Instead, respond to any negative feedback in a qualified, public fashion, and make it obvious that you are trying to resolve the issue. Anyone who sees your response will then see that you both care about your customers, respond to criticism, and remain professional. In short, see negative feedback as an opportunity to demonstrate good customer service.

2. Make Direct Contact

When someone leaves you negative – or even nasty – feedback, it’s important that you not only respond suitably in public (if the complaint was made on a public forum), but also reach out to the feedback-giver directly and privately.

Moving away from a public forum, and contacting a consumer privately, allows you to talk to them without the consumer feeling like they need to act up for others (or put on a show). Offering a suitable solution in this way will increase the likelihood that solution will be accepted, and direct contact can take a lot of the negative emotion out of your consumer’s communications.

You can privately message your consumer on the platform (say, Instagram or Twitter) they left the comment, send them an email if you have their email address, or, if the circumstances require, even call them up.

3. Respond Quickly!

In the world of social media, a small problem can become something much larger if left to fester. In other words, the longer you leave a problem, the worse it will become. Social media users expect a company to respond to their query or complaint within 24 hours or less – and many social media sites now rate businesses on their response times.

It’s important, then, that you ensure that you keep on top of all of your social media interactions on a daily basis. Depending on how many interactions you get, this could mean setting an hour aside in the evening, or hiring someone to respond on your behalf.

A good social media management tool will make doing all of this far easier. Tools such as AgoraPulse and Hootsuite offer social inbox functions which re-direct all messages received through social media platforms to one place so that you can respond as quickly as possible. They also provide detailed analytics and reports showing who is complaining, why they are doing so, and even what times people are most likely to complain.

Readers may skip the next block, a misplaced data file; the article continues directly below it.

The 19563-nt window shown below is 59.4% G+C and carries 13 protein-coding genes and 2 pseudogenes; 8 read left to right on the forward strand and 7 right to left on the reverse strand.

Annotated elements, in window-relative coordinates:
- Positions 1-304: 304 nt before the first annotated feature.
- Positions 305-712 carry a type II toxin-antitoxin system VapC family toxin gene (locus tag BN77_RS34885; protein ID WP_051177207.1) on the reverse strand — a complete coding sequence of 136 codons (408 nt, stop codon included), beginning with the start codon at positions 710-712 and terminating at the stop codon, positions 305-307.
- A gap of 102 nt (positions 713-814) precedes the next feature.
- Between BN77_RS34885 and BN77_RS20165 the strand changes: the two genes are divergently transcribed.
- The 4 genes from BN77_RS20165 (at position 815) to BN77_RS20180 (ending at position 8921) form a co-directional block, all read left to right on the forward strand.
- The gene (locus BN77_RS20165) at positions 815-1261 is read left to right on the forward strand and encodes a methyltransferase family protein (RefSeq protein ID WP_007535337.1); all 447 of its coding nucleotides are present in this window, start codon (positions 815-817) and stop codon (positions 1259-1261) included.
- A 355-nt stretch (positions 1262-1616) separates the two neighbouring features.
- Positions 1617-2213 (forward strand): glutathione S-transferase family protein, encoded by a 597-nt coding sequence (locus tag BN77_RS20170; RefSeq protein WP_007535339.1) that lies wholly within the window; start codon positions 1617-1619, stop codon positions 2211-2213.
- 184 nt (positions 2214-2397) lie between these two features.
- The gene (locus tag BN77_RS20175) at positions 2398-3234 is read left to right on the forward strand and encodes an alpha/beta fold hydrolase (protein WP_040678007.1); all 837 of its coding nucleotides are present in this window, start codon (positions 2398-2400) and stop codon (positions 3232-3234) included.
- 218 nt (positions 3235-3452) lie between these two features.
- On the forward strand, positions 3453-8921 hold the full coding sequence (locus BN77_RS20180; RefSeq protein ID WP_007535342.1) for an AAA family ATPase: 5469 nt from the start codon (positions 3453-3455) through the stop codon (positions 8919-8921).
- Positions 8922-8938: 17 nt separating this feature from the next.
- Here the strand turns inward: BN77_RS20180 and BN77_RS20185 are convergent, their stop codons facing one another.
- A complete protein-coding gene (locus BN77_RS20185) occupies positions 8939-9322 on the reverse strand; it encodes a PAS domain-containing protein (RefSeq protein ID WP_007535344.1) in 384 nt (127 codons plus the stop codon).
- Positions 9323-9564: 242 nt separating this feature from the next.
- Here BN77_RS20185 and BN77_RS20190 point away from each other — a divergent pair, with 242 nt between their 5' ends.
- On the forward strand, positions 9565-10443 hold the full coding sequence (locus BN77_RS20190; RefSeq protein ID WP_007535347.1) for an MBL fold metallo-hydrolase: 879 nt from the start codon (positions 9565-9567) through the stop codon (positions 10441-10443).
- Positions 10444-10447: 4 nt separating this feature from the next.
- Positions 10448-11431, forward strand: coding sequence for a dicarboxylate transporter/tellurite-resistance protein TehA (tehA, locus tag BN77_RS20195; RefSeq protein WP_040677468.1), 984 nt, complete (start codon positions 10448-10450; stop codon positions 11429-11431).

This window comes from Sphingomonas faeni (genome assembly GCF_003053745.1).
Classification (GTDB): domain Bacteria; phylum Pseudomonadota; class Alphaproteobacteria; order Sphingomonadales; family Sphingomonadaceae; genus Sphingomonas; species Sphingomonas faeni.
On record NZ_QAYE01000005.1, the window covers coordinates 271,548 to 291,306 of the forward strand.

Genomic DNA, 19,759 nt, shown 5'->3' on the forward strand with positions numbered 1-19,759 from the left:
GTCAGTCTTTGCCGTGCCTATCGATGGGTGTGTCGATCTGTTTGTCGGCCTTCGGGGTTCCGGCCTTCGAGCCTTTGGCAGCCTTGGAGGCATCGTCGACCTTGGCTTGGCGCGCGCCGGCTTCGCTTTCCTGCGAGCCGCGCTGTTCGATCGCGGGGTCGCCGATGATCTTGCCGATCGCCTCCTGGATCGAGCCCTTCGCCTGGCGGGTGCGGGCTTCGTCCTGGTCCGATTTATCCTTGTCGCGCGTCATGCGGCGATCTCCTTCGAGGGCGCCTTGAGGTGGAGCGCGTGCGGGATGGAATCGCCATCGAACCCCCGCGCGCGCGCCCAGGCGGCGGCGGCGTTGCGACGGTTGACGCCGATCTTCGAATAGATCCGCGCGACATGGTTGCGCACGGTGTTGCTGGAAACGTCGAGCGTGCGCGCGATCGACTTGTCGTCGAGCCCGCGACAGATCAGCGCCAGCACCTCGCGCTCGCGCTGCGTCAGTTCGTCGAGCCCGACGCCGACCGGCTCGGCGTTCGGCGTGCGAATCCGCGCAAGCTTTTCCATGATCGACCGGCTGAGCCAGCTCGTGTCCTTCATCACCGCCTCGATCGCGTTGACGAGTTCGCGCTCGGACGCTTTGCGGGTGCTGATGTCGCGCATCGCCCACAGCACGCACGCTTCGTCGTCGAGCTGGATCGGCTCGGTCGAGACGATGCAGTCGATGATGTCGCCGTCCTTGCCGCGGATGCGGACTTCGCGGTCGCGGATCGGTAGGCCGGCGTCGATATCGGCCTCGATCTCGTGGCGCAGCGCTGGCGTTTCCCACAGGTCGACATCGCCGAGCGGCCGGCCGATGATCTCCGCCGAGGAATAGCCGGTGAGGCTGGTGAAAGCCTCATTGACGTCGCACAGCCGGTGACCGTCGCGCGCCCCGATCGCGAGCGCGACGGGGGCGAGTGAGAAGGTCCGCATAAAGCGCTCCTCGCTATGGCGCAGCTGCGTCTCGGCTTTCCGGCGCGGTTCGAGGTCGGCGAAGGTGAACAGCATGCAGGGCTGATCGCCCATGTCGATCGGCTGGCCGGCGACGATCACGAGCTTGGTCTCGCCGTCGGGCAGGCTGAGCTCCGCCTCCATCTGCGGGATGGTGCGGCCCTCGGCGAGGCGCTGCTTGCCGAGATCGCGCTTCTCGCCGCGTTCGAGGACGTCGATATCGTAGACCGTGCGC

Recently iag.me partnered with G2Crowd in order to create an infographic detailing the top four rated social media management tools of 2015. The winners, in no particular order, where AgoraPulse, Hootsuite, Sprout Social, and Sendible. The infographic was created by aggregating ratings and reviews from real social media management tool users, and is a great place to start researching social media management tools.

Are you using a social media management tool to improve your customer service? If so, which tool do you use? And what are your top social media customer service tips? Let me know with a comment!

 

 About Guest Blog Author: Lilach Bullock

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Speaker | Social Media Consultant & Trainer | Social Media Marketing & Influencer Outreach

Highly regarded on the world speaker circuit, Lilach Bullock has graced Forbes and Number 10 Downing Street with her presence! In a nutshell, she’s a hugely connected and highly influential serial entrepreneur – the embodiment of Digital Intelligence.

Listed in Forbes as one of the top 20 women social media power influencers and likewise as one of the top social media power influencers, she is one of the most dynamic personalities in the social media market and was crowned the Social Influencer of Europe by Oracle. A recipient for a Global Women Champions Award (by the Global Connections for Women Foundation, GC4W) for her outstanding contribution and leadership in business.  More: www.lilachbullock.com

 

 

Image Credit: Social Meep